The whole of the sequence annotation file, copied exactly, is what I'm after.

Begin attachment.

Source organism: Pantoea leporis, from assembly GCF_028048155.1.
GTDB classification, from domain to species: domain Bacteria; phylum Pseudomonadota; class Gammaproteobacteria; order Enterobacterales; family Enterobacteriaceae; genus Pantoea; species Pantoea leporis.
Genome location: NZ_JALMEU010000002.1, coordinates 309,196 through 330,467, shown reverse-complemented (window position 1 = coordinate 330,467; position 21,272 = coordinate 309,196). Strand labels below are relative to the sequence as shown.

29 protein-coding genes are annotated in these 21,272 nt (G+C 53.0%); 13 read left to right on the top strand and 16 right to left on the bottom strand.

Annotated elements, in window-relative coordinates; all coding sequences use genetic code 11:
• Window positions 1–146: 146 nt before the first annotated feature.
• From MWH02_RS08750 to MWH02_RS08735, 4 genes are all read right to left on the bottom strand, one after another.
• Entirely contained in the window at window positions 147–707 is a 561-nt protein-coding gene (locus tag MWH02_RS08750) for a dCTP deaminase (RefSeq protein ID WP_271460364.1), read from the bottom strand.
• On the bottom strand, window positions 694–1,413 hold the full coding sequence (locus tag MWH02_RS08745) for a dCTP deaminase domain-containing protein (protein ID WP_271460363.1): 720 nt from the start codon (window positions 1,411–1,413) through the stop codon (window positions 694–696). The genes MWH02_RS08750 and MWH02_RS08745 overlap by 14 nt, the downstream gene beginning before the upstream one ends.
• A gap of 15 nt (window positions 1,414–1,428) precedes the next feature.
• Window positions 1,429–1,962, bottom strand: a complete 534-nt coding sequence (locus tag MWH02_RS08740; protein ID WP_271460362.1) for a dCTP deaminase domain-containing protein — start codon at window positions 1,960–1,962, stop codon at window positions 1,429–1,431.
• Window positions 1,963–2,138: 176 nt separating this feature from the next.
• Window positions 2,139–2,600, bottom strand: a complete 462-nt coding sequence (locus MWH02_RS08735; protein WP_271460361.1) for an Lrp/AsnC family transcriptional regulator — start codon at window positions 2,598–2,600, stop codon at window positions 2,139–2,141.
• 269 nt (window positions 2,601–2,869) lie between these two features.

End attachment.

Source organism: Pantoea leporis, from assembly GCF_028048155.1.
GTDB classification, from domain to species: domain Bacteria; phylum Pseudomonadota; class Gammaproteobacteria; order Enterobacterales; family Enterobacteriaceae; genus Pantoea; species Pantoea leporis.
Genome location: NZ_JALMEU010000002.1, coordinates 309,196 through 330,467, shown reverse-complemented (window position 1 = coordinate 330,467; position 21,272 = coordinate 309,196). Strand labels below are relative to the sequence as shown.

29 protein-coding genes are annotated in these 21,272 nt (G+C 53.0%); 13 read left to right on the top strand and 16 right to left on the bottom strand.

Annotated elements, in window-relative coordinates; all coding sequences use genetic code 11:
• Window positions 1–146: 146 nt before the first annotated feature.
• From MWH02_RS08750 to MWH02_RS08735, 4 genes are all read right to left on the bottom strand, one after another.
• Entirely contained in the window at window positions 147–707 is a 561-nt protein-coding gene (locus tag MWH02_RS08750) for a dCTP deaminase (RefSeq protein ID WP_271460364.1), read from the bottom strand.
• On the bottom strand, window positions 694–1,413 hold the full coding sequence (locus tag MWH02_RS08745) for a dCTP deaminase domain-containing protein (protein ID WP_271460363.1): 720 nt from the start codon (window positions 1,411–1,413) through the stop codon (window positions 694–696). The genes MWH02_RS08750 and MWH02_RS08745 overlap by 14 nt, the downstream gene beginning before the upstream one ends.
• A gap of 15 nt (window positions 1,414–1,428) precedes the next feature.
• Window positions 1,429–1,962, bottom strand: a complete 534-nt coding sequence (locus tag MWH02_RS08740; protein ID WP_271460362.1) for a dCTP deaminase domain-containing protein — start codon at window positions 1,960–1,962, stop codon at window positions 1,429–1,431.
• Window positions 1,963–2,138: 176 nt separating this feature from the next.
• Window positions 2,139–2,600, bottom strand: a complete 462-nt coding sequence (locus MWH02_RS08735; protein WP_271460361.1) for an Lrp/AsnC family transcriptional regulator — start codon at window positions 2,598–2,600, stop codon at window positions 2,139–2,141.
• 269 nt (window positions 2,601–2,869) lie between these two features.